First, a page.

Availability: C++ source code is freely available, BiNA can be downloaded from http://www.bnplusplus.org/.
Contact: ack@bioinf.uni-sb.de
Supplementary information: Supplementary data are available at Bioinformatics online.
doi:10.1093/bioinformatics/btp510
PMCID: PMC2781748  PMID: 19713416
3.  FRED—a framework for T-cell epitope detection 
Bioinformatics  2009;25(20):2758-2759.
Summary: Over the last decade, immunoinformatics has made significant progress. Computational approaches, in particular the prediction of T-cell epitopes using machine learning methods, are at the core of modern vaccine design. Large-scale analyses and the integration or comparison of different methods become increasingly important. We have developed FRED, an extendable, open source software framework for key tasks in immunoinformatics. In this, its first version, FRED offers easily accessible prediction methods for MHC binding and antigen processing as well as general infrastructure for the handling of antigen sequence data and epitopes. FRED is implemented in Python in a modular way and allows the integration of external methods.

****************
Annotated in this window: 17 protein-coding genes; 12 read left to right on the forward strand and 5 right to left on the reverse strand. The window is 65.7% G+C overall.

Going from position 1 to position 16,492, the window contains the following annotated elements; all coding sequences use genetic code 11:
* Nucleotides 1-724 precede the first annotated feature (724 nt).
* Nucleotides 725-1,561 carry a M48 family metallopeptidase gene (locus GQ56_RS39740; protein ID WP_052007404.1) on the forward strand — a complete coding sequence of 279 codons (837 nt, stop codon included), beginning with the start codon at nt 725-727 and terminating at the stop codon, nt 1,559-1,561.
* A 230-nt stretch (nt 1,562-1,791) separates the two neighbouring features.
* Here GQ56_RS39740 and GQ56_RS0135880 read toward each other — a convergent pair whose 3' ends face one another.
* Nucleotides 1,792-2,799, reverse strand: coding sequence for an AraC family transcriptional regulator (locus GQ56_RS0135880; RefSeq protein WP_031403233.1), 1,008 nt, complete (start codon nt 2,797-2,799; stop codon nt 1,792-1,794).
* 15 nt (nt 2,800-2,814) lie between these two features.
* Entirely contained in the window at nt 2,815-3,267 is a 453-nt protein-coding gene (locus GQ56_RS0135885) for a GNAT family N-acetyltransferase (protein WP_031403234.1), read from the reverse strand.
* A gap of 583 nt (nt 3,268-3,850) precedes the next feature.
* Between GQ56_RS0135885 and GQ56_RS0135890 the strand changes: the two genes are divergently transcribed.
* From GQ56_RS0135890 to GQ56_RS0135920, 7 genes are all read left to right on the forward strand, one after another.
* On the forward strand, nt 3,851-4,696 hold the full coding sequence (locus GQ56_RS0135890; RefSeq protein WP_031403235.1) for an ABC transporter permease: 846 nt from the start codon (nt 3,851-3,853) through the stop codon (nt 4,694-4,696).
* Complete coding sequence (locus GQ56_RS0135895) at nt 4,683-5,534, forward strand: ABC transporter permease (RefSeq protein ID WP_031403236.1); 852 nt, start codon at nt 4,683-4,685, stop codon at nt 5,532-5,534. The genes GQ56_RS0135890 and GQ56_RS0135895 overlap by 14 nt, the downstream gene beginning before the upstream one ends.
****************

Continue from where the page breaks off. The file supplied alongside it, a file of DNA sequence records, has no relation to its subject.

Availability: FRED is freely available for download at http://www-bs.informatik.uni-tuebingen.de/Software/FRED.
Contact: feldhahn@informatik.uni-tuebingen.de
doi:10.1093/bioinformatics/btp409
PMCID: PMC2759545  PMID: 19578173
4.  KIRMES: kernel-based identification of regulatory modules in euchromatic sequences 
Bioinformatics  2009;25(16):2126-2133.
Motivation: Understanding transcriptional regulation is one of the main challenges in computational biology. An important problem is the identification of transcription factor (TF) binding sites in promoter regions of potential TF target genes. It is typically approached by position weight matrix-based motif identification algorithms using Gibbs sampling, or heuristics to extend seed oligos. Such algorithms succeed in identifying single, relatively well-conserved binding sites, but tend to fail when it comes to the identification of combinations of several degenerate binding sites, as those often found in cis-regulatory modules.